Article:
We now live in a world where information is free, easily available, and exhaustive in a way that is unlike anything in human experience. This change happened only very recently, and yet its effects were immediate and widespread. And this transformation of our relationship to information will only continue, to the point where an expectation for immediate access to complete world knowledge from any geographic location imaginable will be considered an inalienable human right. At a certain point in the not too distant future, what will be weird is the idea of a world in which there WASN’T a video compiling every digital screen-wipe from season 3 of Home Improvement set to a Wavves song at our fingertips.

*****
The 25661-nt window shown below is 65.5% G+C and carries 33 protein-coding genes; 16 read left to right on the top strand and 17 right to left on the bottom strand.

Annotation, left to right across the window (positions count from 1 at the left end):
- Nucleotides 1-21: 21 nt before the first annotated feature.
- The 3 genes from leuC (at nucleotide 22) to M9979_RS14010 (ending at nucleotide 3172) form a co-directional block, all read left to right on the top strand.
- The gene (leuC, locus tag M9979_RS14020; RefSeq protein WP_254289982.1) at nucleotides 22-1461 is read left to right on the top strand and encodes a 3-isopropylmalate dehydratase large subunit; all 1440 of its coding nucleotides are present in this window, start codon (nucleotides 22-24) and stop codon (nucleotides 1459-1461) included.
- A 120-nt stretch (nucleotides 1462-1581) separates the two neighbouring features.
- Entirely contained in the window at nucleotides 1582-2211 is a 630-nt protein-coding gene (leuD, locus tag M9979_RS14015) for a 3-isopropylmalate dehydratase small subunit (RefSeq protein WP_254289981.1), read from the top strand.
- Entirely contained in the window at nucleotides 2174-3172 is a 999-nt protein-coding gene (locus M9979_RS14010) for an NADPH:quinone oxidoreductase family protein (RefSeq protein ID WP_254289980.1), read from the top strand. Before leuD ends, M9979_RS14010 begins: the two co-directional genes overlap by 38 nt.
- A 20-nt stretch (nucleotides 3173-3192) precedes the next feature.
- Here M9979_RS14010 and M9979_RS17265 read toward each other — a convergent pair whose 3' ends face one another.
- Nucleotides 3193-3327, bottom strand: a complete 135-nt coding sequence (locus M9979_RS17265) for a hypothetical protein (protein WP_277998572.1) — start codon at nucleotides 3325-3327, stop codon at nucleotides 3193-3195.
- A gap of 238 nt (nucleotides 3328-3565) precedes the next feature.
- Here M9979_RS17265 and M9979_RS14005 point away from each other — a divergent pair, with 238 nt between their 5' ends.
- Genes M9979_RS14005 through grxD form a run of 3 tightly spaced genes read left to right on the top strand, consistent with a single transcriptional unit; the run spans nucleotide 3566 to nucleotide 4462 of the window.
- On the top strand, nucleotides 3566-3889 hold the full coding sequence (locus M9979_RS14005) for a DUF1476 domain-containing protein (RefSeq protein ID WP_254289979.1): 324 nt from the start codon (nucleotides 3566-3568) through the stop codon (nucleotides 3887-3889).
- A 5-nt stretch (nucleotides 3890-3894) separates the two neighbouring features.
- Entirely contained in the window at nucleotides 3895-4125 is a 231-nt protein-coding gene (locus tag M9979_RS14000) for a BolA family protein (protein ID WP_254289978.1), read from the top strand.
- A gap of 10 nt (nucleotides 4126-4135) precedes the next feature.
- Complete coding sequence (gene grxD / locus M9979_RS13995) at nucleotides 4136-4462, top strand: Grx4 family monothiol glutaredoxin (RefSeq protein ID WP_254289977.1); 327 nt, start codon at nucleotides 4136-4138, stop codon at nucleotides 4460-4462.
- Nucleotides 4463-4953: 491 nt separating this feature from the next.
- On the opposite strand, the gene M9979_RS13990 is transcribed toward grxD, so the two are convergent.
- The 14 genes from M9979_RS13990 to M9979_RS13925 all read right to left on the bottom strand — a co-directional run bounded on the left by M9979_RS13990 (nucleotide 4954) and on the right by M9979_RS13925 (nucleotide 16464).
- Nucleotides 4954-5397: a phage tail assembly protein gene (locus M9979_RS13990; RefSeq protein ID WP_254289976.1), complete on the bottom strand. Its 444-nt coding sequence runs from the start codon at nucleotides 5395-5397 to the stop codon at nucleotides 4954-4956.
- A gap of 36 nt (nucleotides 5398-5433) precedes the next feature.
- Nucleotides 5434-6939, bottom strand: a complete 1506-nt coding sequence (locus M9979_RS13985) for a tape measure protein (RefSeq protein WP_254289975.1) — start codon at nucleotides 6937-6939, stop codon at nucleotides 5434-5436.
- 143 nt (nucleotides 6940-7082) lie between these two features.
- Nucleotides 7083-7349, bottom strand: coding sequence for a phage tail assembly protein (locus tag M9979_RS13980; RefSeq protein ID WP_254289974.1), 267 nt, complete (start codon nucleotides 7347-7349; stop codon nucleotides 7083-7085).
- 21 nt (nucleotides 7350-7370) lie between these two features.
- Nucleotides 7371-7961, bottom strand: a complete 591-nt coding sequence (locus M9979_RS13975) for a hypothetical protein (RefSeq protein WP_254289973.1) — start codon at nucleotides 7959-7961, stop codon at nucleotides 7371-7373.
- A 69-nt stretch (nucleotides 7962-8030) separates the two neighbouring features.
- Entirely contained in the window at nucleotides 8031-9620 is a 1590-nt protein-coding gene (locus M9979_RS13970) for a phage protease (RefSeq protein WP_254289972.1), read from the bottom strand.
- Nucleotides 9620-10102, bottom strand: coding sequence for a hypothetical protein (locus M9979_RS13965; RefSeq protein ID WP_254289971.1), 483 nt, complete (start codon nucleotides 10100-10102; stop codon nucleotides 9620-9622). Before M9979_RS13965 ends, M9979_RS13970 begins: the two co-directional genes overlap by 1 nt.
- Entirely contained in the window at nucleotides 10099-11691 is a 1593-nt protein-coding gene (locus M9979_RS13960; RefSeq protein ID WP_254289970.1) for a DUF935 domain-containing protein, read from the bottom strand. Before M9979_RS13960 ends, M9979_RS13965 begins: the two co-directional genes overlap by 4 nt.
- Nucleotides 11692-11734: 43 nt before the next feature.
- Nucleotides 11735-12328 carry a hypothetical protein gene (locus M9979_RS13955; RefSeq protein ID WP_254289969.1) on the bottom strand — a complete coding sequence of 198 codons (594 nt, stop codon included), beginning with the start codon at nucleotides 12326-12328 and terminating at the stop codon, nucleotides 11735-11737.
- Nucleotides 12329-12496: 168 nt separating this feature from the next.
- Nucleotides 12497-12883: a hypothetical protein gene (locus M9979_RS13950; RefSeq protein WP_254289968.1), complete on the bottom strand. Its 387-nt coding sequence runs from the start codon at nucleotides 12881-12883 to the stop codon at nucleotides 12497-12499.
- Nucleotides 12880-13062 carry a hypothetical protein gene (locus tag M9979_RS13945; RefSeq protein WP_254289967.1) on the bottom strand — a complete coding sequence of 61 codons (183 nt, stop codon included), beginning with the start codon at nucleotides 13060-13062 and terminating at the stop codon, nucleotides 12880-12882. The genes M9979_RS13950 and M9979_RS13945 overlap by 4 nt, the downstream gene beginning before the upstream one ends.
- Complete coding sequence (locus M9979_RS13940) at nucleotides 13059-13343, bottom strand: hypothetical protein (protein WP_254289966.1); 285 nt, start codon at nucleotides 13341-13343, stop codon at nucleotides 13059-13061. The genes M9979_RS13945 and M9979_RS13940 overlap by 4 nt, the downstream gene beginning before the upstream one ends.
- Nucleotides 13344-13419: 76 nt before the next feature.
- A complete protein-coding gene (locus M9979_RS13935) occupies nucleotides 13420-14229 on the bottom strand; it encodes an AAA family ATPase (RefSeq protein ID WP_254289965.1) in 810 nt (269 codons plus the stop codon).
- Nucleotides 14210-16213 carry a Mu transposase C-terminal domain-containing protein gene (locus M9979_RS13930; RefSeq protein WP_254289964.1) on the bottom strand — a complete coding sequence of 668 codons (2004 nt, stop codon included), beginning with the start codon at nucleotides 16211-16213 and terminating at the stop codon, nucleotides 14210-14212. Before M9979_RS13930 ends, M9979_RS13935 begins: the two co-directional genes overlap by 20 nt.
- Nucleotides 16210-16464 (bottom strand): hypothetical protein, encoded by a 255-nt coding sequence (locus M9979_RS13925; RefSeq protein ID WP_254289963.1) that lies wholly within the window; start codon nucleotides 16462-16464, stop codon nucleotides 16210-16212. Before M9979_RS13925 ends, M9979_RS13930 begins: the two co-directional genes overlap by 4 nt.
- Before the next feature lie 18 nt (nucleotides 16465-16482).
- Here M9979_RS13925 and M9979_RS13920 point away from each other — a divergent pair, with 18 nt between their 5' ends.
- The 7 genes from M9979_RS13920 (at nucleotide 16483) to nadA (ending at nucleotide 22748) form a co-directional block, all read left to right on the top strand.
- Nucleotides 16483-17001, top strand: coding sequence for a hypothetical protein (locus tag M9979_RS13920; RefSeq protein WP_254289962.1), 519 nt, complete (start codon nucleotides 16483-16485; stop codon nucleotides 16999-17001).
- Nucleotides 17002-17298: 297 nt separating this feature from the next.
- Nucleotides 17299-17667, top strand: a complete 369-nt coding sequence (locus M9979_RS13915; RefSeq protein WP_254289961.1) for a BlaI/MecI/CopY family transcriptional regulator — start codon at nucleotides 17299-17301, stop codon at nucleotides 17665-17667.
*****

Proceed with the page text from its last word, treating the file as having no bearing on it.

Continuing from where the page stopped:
Your futuregrandkids out on the hover-porch will look out over the waterworld of our destroyed planet and wonder when you will shut up already about how when you were a kid we didn’t all have microchips behind our eyes playing this video in a neverending loop. And then, to their delight, a robot slave will call you all into a dinner of one ration of beans (there’s a war with the computers going on, you know) and no one will have to listen to your stupid story anymore. (Thanks for the tip, Ninian.)